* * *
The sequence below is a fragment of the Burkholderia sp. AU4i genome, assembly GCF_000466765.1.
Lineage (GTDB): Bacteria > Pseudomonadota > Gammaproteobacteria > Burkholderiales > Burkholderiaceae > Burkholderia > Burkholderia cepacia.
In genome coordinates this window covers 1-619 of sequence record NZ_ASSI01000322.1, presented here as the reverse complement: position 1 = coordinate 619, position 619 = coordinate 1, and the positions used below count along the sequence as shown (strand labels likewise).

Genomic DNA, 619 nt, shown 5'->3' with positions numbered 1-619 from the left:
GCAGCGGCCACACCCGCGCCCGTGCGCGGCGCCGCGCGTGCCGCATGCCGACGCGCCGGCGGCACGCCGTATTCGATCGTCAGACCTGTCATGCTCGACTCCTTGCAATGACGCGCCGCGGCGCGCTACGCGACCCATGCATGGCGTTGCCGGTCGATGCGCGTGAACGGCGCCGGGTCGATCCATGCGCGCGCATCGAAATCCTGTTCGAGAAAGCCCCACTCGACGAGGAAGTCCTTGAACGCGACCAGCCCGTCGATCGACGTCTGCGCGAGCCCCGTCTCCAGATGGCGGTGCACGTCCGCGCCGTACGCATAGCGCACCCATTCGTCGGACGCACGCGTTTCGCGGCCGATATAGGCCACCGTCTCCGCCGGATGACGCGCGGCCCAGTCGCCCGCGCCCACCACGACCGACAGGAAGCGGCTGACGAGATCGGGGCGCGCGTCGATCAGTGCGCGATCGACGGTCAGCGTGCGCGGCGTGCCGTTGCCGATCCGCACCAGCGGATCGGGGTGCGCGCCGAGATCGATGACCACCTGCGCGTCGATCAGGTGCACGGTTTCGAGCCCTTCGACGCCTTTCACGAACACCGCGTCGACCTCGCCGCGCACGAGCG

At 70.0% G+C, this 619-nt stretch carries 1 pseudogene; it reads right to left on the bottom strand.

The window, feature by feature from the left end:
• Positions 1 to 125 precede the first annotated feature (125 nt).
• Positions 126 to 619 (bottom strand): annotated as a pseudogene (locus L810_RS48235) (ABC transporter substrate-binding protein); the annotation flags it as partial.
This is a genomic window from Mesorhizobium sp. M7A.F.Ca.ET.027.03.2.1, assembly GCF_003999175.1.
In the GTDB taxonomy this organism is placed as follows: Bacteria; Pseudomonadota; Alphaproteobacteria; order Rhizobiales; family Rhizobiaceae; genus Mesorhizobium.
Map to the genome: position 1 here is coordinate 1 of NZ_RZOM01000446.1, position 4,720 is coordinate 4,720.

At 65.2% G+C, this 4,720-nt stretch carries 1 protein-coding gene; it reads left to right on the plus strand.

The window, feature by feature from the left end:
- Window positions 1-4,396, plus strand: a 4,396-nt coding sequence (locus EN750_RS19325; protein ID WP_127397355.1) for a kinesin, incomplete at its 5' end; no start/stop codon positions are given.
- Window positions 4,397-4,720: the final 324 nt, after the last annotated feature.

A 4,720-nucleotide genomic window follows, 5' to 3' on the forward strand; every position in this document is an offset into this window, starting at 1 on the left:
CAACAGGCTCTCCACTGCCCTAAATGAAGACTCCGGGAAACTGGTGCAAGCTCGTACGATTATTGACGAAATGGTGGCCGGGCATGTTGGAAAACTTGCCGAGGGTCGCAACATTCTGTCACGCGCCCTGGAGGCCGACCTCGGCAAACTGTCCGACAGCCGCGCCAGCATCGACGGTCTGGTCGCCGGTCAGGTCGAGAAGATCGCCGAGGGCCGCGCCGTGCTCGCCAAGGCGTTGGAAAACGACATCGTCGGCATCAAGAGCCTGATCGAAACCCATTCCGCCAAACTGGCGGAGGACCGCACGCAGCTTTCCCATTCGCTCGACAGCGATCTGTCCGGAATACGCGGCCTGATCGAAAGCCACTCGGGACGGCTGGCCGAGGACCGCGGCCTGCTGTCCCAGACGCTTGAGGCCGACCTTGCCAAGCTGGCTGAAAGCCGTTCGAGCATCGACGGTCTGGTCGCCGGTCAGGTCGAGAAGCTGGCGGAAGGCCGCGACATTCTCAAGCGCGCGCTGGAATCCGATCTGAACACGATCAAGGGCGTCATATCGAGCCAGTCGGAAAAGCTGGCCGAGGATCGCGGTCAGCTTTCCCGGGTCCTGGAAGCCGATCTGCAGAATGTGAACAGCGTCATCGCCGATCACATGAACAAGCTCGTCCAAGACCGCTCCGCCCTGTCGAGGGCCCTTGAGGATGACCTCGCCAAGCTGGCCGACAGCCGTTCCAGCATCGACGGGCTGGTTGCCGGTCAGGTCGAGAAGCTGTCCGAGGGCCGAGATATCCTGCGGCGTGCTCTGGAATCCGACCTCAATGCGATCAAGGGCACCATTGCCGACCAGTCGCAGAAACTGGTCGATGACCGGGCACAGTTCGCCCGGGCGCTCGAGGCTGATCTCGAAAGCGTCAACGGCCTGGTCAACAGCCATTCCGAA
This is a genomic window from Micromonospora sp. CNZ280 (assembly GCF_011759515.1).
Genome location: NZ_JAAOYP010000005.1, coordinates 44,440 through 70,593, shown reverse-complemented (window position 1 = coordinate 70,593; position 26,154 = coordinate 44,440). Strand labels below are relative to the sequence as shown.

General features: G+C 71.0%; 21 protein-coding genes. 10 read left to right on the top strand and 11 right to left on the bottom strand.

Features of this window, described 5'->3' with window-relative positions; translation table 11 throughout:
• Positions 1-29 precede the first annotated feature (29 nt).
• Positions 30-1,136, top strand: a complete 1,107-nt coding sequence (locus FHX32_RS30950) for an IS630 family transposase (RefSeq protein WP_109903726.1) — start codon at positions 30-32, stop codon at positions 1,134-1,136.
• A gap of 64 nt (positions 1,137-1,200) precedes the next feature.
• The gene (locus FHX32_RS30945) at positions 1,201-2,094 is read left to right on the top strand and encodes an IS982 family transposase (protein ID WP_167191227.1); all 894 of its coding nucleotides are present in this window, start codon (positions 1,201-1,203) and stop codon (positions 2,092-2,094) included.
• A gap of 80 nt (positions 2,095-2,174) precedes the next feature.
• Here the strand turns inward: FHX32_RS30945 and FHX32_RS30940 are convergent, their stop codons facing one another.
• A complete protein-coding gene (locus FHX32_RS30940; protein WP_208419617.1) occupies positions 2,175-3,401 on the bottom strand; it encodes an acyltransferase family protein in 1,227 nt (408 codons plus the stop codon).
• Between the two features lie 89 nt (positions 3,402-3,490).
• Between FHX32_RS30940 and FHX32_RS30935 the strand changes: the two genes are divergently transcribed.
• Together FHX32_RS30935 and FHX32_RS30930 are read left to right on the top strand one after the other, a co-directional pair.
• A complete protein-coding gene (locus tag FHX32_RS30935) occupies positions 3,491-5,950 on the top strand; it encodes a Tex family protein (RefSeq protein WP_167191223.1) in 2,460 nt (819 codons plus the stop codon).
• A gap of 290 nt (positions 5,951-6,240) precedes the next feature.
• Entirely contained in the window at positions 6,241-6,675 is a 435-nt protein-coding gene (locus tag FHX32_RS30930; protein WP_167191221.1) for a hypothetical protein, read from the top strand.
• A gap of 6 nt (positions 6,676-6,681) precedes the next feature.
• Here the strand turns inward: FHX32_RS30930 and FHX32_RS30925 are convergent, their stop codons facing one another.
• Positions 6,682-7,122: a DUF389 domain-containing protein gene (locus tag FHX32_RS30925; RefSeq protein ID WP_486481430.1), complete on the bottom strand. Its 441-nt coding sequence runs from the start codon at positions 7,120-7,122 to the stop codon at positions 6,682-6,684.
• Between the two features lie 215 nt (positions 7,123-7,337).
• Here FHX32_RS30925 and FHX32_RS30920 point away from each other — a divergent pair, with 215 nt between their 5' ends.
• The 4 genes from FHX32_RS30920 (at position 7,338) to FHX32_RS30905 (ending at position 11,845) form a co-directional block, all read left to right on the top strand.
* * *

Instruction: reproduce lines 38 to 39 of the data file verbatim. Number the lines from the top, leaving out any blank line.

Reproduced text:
• Positions 6,682-7,122: a DUF389 domain-containing protein gene (locus tag FHX32_RS30925; RefSeq protein ID WP_486481430.1), complete on the bottom strand. Its 441-nt coding sequence runs from the start codon at positions 7,120-7,122 to the stop codon at positions 6,682-6,684.
• Between the two features lie 215 nt (positions 7,123-7,337).